Other recent L.A. events to proceed in the midst of the official pandemic include: the Christian Cowan x Powerpuff Girls fashion show on March 8 at Neuehouse Hollywood; Olivia Munn’s makeup artist Patrick Ta hosting a Brunch-and-Learn on March 10 in Burbank; a Playboy x Missguided collab party on March 12 at H Club; a Billabong x Sincerely Jules collaboration launch on March 12 at Bend Goods; Anthropologie hosting an Artist Studio Series with the creative director of Clare V on March 13 at Westfield Century City; and a Sol de Janeiro perfume debut at Avenue on March 16. Rael skincare's launch event, originally slated for March 12 at Unplug, was postponed on Wednesday night due to the coronavirus: "It is our utmost priority to ensure the health and safety of our guests and team." (Update: On Friday March 13, the Sol de Janeiro event was cancelled and the Playboy x Missguided party was postponed).

The Style Studio at ABG West — a showcase March 11-13 on Sunset Boulevard for fashion insiders, press and influencers for designer styles from Prince, Frye, Forever 21, Nine West, Tretorn, Frederick’s of Hollywood, Hervé Léger and Aeropostale — switched gears from a more open event to private appointments only “to prevent a congregation of people.” Other invites are rolling in: Amazon Studios is hosting a tastemaker screening March 18 in New York for it’s Tales From the Loop while The Chainsmokers and Jaja Tequila will be featured at the grand opening of Sugar Factory American Brasserie at Westfield Century City on March 19 in L.A.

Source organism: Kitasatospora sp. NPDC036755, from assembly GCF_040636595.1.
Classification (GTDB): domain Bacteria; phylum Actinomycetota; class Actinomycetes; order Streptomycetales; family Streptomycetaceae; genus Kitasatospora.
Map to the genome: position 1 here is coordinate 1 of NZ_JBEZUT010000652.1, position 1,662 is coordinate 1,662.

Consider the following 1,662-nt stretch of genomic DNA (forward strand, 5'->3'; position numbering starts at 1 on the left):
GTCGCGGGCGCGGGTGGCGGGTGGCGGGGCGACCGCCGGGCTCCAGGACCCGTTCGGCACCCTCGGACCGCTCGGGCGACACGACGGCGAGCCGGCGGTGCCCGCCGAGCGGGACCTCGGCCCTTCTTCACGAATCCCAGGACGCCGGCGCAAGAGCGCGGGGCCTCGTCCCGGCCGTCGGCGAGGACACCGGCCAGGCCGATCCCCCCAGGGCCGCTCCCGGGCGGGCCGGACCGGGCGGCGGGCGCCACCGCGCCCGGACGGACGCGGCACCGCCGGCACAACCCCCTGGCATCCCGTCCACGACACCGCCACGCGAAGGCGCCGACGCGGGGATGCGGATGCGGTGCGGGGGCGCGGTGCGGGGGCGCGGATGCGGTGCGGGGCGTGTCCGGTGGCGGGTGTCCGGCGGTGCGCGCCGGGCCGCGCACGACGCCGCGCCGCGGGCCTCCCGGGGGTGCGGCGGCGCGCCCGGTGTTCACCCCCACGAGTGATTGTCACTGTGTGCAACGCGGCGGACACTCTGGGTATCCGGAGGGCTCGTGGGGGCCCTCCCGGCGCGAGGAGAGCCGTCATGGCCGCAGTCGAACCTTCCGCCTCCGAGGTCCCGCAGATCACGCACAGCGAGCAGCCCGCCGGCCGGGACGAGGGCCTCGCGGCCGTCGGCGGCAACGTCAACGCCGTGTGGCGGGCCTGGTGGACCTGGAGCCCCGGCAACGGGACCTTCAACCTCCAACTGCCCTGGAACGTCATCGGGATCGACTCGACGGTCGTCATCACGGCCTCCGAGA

The minute-by-minute updates and checking the news alerts, both about latest impacts of the virus or postponed events, is proving to be all-consuming for some, which is another consideration events organizers must take into account. Do you have an event and risk the news getting buried by coronavirus reports or have journalists only focused on virus reporting while on the red carpet? On Wednesday, Echo hosted “And Still We Rise! Survivors Becoming Empowered," a conference focused on survivor resilience and empowerment attended by THR. Echo executive director Louise Godbold said her organization took “every precaution to provide a safe and healthy environment at all of our upcoming programs, including the annual conference,” and it seemed to go off without a mention of the pandemic but was dominated by talk of Harvey Weinstein’s sentencing.